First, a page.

“So far, audits have only been conducted by Tyson personnel. However, the company eventually plans to involve independent, third-party auditors as well.”

Not to be a pessimist, but, I wonder who is going to be in charge of hiring the third party…

 So there you have it, I’ve presented a case where the free-range that consumers think they’re getting doesn’t exist, and the free-range that they long for is an impossibility.  So what now?  You have to believe that doing small things make a big difference.  For my omnivore readers, Meatless Mondays is a fun way to do your planet a favor and maybe try some new foods that you’ve never had before.  If you need proof of how banning together could change everything, Low Impact Living has an article on their site by Brian Liloia on Why Going Vegetarian For One Day Will Help Stop Global Warming where he point to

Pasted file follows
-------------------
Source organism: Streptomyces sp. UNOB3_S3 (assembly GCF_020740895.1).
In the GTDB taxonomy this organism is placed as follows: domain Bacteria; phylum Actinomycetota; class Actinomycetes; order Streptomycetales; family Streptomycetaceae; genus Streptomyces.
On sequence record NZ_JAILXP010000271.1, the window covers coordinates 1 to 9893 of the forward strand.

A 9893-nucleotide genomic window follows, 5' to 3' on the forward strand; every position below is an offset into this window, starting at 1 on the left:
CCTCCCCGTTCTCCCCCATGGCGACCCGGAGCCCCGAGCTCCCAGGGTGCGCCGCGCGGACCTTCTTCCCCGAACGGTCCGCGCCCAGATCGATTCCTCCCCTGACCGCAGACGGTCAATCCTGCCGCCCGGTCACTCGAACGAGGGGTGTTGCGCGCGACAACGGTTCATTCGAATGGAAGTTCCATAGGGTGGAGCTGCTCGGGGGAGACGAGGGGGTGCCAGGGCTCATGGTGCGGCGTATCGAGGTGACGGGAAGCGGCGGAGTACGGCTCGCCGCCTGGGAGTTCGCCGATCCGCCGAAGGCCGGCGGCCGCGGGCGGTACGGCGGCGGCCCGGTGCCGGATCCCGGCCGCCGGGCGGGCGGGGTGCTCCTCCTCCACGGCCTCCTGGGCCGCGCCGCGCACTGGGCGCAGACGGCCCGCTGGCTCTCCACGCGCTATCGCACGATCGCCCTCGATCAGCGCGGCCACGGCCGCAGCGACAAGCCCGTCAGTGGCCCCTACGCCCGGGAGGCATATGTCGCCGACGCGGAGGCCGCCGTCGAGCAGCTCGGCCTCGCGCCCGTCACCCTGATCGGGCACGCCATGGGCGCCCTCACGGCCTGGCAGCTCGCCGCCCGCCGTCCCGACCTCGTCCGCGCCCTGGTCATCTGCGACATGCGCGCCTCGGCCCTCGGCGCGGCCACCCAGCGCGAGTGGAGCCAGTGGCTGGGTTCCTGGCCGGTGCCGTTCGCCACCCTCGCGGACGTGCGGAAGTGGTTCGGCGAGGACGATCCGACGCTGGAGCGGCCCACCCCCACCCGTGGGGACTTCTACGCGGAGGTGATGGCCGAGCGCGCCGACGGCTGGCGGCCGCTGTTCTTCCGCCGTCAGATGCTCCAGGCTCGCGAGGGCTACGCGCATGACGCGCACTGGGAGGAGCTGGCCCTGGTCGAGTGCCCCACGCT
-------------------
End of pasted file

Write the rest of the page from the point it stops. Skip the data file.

“A recent United Nations report concluded that the meat industry causes almost 40% more greenhouse gas emissions than all the world’s transportation systems — that means all of the globe’s cars, trucks, planes and ships combined.”

I think that people don’t think that they can make a difference (and I’m not completely innocent here either).  It’s easy to feel small in a big world but I think it’s important to do whatever you can to help others along the way.  I’ll leave you with some more statistics from Liloia below. 

“If everyone went vegetarian just for one day, the U.S. would save:

  • 100 billion gallons of water, enough to supply all the homes in New England for almost 4 months;